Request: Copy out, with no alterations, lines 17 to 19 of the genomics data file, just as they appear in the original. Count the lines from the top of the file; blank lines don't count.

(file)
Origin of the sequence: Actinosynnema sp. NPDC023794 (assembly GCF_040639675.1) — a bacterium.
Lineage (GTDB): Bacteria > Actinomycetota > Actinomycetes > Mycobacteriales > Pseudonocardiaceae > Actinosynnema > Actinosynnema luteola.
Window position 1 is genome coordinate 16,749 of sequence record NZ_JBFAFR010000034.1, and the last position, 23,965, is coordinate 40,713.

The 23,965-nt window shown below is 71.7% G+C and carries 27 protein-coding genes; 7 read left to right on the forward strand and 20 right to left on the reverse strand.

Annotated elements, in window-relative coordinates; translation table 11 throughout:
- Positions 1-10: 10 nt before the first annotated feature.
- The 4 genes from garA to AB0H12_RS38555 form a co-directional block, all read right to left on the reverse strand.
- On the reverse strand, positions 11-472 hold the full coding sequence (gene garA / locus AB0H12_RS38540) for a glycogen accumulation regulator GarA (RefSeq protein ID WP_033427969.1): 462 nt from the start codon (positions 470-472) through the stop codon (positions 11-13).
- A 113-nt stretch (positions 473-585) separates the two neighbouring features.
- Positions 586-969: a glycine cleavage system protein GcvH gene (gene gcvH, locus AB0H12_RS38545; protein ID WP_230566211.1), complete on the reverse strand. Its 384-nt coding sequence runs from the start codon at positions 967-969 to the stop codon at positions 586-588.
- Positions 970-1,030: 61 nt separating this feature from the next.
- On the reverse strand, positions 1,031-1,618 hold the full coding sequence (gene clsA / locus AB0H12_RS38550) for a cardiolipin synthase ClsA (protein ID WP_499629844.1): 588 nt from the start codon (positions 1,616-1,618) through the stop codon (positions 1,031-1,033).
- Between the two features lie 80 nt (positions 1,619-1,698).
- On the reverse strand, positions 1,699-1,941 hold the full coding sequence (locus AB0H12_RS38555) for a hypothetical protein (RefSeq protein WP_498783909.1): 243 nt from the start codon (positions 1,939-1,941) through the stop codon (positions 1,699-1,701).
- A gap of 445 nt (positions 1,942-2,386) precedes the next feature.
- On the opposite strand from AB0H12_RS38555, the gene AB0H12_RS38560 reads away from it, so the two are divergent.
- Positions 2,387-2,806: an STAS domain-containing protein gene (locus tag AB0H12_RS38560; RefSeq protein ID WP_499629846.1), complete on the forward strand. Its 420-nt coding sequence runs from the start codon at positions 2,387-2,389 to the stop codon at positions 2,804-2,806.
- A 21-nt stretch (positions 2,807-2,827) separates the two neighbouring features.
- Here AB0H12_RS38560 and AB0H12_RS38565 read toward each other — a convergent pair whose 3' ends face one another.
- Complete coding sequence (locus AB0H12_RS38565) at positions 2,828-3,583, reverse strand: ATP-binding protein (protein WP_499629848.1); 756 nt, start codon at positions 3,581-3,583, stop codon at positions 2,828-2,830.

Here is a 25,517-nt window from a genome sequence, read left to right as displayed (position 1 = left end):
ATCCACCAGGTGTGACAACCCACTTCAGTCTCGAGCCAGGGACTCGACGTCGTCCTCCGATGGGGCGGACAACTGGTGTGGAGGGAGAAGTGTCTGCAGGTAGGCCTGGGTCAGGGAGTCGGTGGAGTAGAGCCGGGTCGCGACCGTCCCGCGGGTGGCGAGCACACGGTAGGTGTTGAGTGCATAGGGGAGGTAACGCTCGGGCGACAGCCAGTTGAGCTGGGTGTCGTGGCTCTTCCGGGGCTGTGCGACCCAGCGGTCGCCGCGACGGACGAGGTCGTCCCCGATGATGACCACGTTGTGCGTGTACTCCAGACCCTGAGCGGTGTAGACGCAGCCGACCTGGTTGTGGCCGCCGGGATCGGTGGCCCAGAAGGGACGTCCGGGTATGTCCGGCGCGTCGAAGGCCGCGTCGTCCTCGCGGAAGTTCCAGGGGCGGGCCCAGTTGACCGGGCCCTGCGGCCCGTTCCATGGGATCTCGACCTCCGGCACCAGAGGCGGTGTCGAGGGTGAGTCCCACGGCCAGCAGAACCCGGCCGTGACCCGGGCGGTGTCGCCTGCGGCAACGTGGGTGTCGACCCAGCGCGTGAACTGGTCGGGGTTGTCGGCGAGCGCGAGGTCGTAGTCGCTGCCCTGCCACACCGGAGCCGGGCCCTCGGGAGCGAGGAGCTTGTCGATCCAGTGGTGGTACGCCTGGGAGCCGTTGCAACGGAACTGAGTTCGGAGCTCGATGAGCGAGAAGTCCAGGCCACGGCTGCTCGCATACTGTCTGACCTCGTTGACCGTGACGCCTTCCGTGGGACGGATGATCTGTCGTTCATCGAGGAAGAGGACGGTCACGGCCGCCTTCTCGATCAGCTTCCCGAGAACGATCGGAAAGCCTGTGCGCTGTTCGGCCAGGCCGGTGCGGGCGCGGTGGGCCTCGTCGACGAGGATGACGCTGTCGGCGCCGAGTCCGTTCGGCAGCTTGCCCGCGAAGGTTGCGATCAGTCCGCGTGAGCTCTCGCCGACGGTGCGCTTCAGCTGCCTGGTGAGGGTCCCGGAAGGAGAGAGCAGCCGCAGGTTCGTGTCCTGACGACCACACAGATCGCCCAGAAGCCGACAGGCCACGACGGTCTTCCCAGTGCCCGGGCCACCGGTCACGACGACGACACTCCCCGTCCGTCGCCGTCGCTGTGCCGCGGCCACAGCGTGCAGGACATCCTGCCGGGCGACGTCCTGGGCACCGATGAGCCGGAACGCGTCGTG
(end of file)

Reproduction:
- Positions 2,387-2,806: an STAS domain-containing protein gene (locus tag AB0H12_RS38560; RefSeq protein ID WP_499629846.1), complete on the forward strand. Its 420-nt coding sequence runs from the start codon at positions 2,387-2,389 to the stop codon at positions 2,804-2,806.
- A 21-nt stretch (positions 2,807-2,827) separates the two neighbouring features.
- Here AB0H12_RS38560 and AB0H12_RS38565 read toward each other — a convergent pair whose 3' ends face one another.